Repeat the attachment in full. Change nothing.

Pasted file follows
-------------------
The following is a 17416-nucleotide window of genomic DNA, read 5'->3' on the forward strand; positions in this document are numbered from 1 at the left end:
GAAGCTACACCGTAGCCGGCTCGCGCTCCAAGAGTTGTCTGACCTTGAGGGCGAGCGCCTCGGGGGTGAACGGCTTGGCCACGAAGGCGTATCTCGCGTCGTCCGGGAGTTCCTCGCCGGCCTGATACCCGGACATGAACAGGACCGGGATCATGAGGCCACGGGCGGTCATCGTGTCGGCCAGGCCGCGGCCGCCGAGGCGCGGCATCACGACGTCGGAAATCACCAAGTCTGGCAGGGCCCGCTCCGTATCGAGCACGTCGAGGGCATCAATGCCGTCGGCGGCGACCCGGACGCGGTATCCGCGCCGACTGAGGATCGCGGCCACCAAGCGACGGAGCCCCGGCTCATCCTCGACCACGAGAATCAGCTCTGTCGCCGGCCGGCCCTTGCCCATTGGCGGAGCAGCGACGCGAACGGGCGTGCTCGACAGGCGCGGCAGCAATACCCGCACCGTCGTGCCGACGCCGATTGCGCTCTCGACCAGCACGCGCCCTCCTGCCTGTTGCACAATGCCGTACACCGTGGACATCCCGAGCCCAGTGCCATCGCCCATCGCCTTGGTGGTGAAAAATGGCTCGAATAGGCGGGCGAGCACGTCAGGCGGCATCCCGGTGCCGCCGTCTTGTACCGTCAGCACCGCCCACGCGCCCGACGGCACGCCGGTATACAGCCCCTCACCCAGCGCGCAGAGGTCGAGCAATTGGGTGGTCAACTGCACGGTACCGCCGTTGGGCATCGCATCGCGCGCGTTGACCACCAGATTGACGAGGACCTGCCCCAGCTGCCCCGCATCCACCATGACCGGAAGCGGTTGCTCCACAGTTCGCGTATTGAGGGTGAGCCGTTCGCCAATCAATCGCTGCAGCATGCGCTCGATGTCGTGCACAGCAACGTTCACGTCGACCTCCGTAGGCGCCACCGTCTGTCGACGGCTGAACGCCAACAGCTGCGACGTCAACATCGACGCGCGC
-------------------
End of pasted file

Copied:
The following is a 17416-nucleotide window of genomic DNA, read 5'->3' on the forward strand; positions in this document are numbered from 1 at the left end:
GAAGCTACACCGTAGCCGGCTCGCGCTCCAAGAGTTGTCTGACCTTGAGGGCGAGCGCCTCGGGGGTGAACGGCTTGGCCACGAAGGCGTATCTCGCGTCGTCCGGGAGTTCCTCGCCGGCCTGATACCCGGACATGAACAGGACCGGGATCATGAGGCCACGGGCGGTCATCGTGTCGGCCAGGCCGCGGCCGCCGAGGCGCGGCATCACGACGTCGGAAATCACCAAGTCTGGCAGGGCCCGCTCCGTATCGAGCACGTCGAGGGCATCAATGCCGTCGGCGGCGACCCGGACGCGGTATCCGCGCCGACTGAGGATCGCGGCCACCAAGCGACGGAGCCCCGGCTCATCCTCGACCACGAGAATCAGCTCTGTCGCCGGCCGGCCCTTGCCCATTGGCGGAGCAGCGACGCGAACGGGCGTGCTCGACAGGCGCGGCAGCAATACCCGCACCGTCGTGCCGACGCCGATTGCGCTCTCGACCAGCACGCGCCCTCCTGCCTGTTGCACAATGCCGTACACCGTGGACATCCCGAGCCCAGTGCCATCGCCCATCGCCTTGGTGGTGAAAAATGGCTCGAATAGGCGGGCGAGCACGTCAGGCGGCATCCCGGTGCCGCCGTCTTGTACCGTCAGCACCGCCCACGCGCCCGACGGCACGCCGGTATACAGCCCCTCACCCAGCGCGCAGAGGTCGAGCAATTGGGTGGTCAACTGCACGGTACCGCCGTTGGGCATCGCATCGCGCGCGTTGACCACCAGATTGACGAGGACCTGCCCCAGCTGCCCCGCATCCACCATGACCGGAAGCGGTTGCTCCACAGTTCGCGTATTGAGGGTGAGCCGTTCGCCAATCAATCGCTGCAGCATGCGCTCGATGTCGTGCACAGCAACGTTCACGTCGACCTCCGTAGGCGCCACCGTCTGTCGACGGCTGAACGCCAACAGCTGCGACGTCAACATCGACGCGCGC